A successful pilot program will help regional, rural and remote schools in South Australia recruit subject specialists to teaching.
As Term 1 approaches, regional schools in some states are struggling to find staff to fill crucial roles, an issue that threatens to become more pronounced as reports show a decline of up to 40% in initial teacher education (ITE) course applications.
On Monday, Teach For Australia (TFA) announced it would partner with South Australia’s Department for Education and schools in Roxby Downs and Whyalla next year for a small scale pilot of TFA’s flagship pathway to teaching program.
As well as the Leadership Development Program, TFA has created and implemented professional development programs for mid-career teachers who are on a pathway to school leadership.
“We know teachers have the most powerful impact on students’ learning but not every school can secure the workforce they need, and that’s the inequity TFA’s programs aim to address,” TFA CEO Melodie Potts Rosevear said.
“TFA has more than a decade of experience recruiting high-achieving graduates and talented career changers who go on to be outstanding teachers, and we are delighted to be placing Associates in South Australia in 2021.”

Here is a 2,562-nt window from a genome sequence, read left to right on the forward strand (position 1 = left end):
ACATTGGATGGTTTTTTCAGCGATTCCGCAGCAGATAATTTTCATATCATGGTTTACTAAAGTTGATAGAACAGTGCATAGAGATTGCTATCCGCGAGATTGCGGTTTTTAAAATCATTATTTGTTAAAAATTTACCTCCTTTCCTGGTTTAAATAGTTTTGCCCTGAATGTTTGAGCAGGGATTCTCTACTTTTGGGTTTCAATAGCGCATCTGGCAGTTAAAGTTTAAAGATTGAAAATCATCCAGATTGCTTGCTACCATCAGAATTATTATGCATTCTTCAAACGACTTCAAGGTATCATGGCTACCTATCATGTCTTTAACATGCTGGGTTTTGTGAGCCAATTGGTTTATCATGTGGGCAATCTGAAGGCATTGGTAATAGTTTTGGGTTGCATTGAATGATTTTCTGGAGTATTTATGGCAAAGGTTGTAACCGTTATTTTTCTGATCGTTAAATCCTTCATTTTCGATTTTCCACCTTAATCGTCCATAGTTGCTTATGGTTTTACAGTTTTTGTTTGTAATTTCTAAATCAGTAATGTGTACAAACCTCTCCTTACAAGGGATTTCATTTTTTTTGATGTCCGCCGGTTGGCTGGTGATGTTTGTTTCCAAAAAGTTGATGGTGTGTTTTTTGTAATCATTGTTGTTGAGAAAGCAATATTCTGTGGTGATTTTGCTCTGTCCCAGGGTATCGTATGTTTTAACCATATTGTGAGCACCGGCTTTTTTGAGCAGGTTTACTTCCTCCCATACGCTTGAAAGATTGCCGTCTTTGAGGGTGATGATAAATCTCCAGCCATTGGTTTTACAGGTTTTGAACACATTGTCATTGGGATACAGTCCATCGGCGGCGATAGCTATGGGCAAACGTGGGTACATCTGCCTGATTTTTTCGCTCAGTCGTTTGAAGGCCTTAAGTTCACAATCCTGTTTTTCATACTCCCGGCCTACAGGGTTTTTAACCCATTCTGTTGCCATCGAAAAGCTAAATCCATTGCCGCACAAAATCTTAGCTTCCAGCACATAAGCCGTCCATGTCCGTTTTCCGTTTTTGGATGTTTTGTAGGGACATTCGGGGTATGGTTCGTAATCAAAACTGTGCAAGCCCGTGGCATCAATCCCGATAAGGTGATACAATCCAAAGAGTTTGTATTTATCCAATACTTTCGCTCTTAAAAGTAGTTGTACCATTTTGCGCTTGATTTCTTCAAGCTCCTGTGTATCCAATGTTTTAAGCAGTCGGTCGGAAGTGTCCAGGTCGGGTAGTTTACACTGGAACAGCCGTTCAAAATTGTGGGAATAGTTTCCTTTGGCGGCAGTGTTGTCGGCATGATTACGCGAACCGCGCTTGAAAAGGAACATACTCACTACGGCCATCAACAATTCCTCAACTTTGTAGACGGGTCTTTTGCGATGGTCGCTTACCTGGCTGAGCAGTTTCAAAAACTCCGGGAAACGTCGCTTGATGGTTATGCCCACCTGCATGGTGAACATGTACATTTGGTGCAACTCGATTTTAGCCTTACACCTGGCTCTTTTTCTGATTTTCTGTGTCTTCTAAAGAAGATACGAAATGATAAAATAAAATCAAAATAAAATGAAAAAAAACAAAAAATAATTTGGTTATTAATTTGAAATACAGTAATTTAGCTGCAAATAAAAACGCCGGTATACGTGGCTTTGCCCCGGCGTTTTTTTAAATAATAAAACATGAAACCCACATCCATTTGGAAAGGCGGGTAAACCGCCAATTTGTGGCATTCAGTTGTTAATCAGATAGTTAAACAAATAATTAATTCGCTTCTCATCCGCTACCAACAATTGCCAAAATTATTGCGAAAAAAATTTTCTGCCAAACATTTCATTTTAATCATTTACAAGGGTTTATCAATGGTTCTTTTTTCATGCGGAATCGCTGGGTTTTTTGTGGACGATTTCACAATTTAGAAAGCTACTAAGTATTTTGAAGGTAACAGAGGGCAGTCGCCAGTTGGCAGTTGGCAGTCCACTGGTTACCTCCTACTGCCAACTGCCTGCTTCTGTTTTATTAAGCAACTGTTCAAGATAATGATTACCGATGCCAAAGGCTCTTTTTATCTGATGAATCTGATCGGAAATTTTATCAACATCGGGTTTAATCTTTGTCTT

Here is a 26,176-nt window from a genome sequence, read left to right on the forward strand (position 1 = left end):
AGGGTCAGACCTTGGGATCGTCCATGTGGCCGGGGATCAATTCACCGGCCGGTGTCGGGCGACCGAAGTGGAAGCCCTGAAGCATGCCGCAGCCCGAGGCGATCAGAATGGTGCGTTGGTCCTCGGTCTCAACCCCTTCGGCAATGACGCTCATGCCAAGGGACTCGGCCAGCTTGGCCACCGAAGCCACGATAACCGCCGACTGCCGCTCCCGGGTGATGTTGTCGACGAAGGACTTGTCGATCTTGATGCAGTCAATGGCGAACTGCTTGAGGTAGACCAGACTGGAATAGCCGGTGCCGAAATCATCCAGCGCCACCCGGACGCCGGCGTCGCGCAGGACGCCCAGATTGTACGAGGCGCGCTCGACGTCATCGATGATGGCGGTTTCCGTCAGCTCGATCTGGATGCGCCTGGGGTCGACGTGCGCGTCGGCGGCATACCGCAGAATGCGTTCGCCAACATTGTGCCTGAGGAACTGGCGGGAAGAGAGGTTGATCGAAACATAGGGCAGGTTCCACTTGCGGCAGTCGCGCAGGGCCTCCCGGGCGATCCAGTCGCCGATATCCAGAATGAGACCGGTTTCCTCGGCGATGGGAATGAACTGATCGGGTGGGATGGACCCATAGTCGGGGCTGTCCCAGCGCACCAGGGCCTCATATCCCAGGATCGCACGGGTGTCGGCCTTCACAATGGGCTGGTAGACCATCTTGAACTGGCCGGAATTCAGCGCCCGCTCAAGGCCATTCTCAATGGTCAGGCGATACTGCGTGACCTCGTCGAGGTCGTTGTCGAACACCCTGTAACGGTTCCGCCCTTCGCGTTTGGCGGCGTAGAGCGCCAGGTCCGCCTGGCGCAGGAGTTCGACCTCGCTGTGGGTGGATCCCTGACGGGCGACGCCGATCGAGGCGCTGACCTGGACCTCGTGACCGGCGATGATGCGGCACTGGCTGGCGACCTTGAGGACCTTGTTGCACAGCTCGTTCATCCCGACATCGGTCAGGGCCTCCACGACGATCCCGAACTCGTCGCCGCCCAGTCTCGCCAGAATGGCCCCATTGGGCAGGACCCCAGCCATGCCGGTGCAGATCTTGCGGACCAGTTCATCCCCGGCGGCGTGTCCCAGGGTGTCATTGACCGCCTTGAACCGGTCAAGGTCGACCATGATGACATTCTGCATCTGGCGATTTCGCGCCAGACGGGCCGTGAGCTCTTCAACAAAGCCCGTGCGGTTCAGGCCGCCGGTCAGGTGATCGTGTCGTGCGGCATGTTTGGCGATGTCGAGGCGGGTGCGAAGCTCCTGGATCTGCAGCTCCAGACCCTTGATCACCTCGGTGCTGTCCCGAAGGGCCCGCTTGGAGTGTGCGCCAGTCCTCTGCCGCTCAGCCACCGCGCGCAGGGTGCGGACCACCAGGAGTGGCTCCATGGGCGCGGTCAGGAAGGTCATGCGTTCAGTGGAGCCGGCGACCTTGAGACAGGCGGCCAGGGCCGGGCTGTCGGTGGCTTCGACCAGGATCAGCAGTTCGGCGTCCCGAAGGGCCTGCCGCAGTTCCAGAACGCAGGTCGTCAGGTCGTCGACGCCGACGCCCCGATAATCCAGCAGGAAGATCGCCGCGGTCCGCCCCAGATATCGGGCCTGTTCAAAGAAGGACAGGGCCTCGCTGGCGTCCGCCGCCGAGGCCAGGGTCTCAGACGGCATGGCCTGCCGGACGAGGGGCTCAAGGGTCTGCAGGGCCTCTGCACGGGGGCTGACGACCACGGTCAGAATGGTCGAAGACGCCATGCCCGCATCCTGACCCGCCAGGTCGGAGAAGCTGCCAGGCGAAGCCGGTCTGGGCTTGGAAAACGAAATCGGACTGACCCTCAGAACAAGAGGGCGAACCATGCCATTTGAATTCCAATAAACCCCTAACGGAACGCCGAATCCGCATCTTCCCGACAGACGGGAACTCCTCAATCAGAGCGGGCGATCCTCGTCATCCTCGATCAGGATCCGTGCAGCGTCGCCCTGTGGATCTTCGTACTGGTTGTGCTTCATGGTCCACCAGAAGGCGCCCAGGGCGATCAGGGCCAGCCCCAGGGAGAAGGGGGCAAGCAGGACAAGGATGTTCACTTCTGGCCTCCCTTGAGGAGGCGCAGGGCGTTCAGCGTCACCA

Associates have a Bachelor’s Degree relevant to their teaching area and undergo rigorous vetting before being accepted to the program. TFA works closely with partner schools to match the skills and subject expertise of Associates with existing teacher vacancies.
SA reflects on chaotic school year
Rick Persse, chief executive of the South Australian Department of Education said the state was “incredibly fortunate” to only lose a handful of school days to COVID-19.
“A lot of that is down to the remarkable adaptability and hard work of our educators and support staff,” Persse told The Educator.
“I’ve been in awe of their ability to keep the day to day show on the road, while also doing the difficult work to make the switch to home-based learning if required. That’s why we sent chocolates to every staff member at our schools and preschools this year as a small token of thanks for the extra effort”.
Persse said one of the silver linings to come out of 2020 is that “people have come to recognise “what an impressive group of people teachers, principals and school support staff are”.
“I can’t remember a time when the profession has been held in higher esteem”.